Making Your Ongoing Resolution Stick


Have a big running goal? Consider taking a bite-sized approach.

New runners working toward their first mile have a lot in common with seasoned runners who hit Olympic qualifying time: You’re on the same playing field when it comes to tackling a New Year’s running resolution. .

There will be great days and there will be really bad days. There will be days when you are so confident that you will consider moving on and there will be days when you question whether you have what it takes to pursue a goal.

So this month, we’re talking with experts about how to have your best — and healthiest — running of the year. Last week, we spoke to Yera Patel, a physical therapist at NYU Langone Health and Justin Ross, a clinical psychologist in Denver.

These conversations have been edited and summarized.

Q&A: with Justin Ross, clinical psychologist

Why: How should people approach ongoing New Year’s resolutions from a mental perspective?

a: When we set goals, we often see that outcome. We see pictures of people crossing the Greeley Tribune Marathon finish line, and it looks amazing, and we want to do the same. But what we don’t see is the hours and miles and the bad weather and all the challenges in the months and years along the way.

A lot of the day in isn’t going to be glamorous. And it’s not all going to go according to plan. It’s okay to have flexibility and aversion. We may be set on outcome goals, but we need to align the goals with performance standards to get there.

Why: How do you advise athletes to handle those tough moments?

a: When you’re staring at a big, hairy new goal, you need to know that challenges lie along the way. Plan how you are going to achieve your goal and how you will face those obstacles when – if not – they do occur.

Sometimes we need to take a bite-sized approach to whatever task we do. So if you’ve been staring for a long time, instead of focusing on miles, say, “I am.” right now I’ll put on my shoes and see how I feel. The word “just” can be very important.

Then, “I am right now I’m going to go out and see how I feel,” and “I am right now Going to run 1 mile and see how I feel. ,

When we take that one bite, it helps. We surprise ourselves and complete the entire workout.

Why: How do you build these mental muscles?

a: We often don’t think that our mind can be trained, but it is trained just like our body. Every single run every single day, we can spend five to 10 minutes working on some mental skill—which could be intentional control or focus or mental fortitude or patience or self-talk.

Why: What should you do when you fall short of the daily goal?

a: Give yourself the ability to recognize that running consistently—hitting most of the mileage, being mentally tough—will put you in a position to achieve your goals.

Not exercising is frustrating, but you need to have a great framework. A missed workout doesn’t mean your goal is out of reach.

Why: Let’s say I set a big goal that already seems impossible. How do I redefine my resolutions?

a: We all need courage to make our goals come true as we move forward. I like the idea of ​​monthly goals compared to annual goals because it allows for flexibility and customization. Re-evaluate what is appropriate, what your schedule looks like and what is needed so that you can set up your February month.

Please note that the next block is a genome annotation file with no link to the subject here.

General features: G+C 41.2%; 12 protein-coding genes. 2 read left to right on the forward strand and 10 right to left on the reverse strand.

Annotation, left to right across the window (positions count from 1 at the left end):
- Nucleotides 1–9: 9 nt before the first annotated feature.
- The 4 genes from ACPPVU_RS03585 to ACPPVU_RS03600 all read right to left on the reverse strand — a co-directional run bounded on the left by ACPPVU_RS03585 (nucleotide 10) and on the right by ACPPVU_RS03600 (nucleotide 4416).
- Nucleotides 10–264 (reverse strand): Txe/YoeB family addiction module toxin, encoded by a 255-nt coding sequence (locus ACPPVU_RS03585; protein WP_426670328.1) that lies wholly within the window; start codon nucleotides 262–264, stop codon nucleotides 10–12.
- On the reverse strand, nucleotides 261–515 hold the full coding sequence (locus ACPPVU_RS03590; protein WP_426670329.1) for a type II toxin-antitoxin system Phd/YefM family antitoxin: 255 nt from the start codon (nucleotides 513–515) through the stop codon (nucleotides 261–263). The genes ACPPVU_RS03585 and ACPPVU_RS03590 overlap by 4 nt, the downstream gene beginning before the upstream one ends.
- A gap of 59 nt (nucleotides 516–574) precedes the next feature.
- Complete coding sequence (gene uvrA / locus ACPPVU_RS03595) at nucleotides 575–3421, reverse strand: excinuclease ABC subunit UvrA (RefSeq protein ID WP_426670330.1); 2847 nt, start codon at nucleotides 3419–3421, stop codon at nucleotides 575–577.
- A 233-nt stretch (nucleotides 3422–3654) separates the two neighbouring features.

Q&A with Yera Patel, physical therapist

Why: What kind of injuries do you see at the beginning of the year?

a: It’s a new year and people are extra motivated, so runners will get out there and run longer distances. One of the biggest things we see across the board—whether it’s a seasoned runner or a new runner—are overuse injuries.

Overuse injuries can happen for a number of reasons. Sometimes it’s nutritional reasons, sometimes it’s a lack of strength and flexibility, but often it’s not just a matter of programming their training.

Why: How should runners approach their training to avoid overuse injuries?

a: Programming is the most important thing. It can be very frustrating for someone when they get too excited to run and then they get something like a bone strain injury, colloquially called a shin splint. So make sure it is a gradual plan that has variety.

Talk to someone who’s done it before, or look online for a plan that has variations on a week-to-week basis. Instead of just running long distances, do hill training, speed training, strength training and cross-training.

Why: What advice would you give to someone just starting out with strength training?

a: We suggest lots of unilateral work – that is, lots of single leg work. You want to work the glutes and quads. Actually working in a single-leg capacity translates to bounding from one leg to the other.

Cross-training is also really huge. At least once a week you should rest or do some sort of cross-training, which could be cycling, swimming or low-impact work.

Why: How do you know if you’ve crossed a line after tolerable pain?

a: It really depends on the injury. We use a symptom-based model, so if you have a zero to 2 out of 10 on the pain scale, it’s a safe range, but if you find that you’re above 2, it’s a different The story is

It also depends on whether this is the case with tendinopathy or tendinosis – overuse injuries – or bone strain injuries.

Why: Are running injuries inevitable?

a: Running is unfairly monstrous. It is demanding on the body, but in many ways it is a functional function: you are running for the bus; You are running for your kids. It’s a functional thing, and it can be done safely, but you have to make sure you have the strength.

This article originally appeared in the new York Times,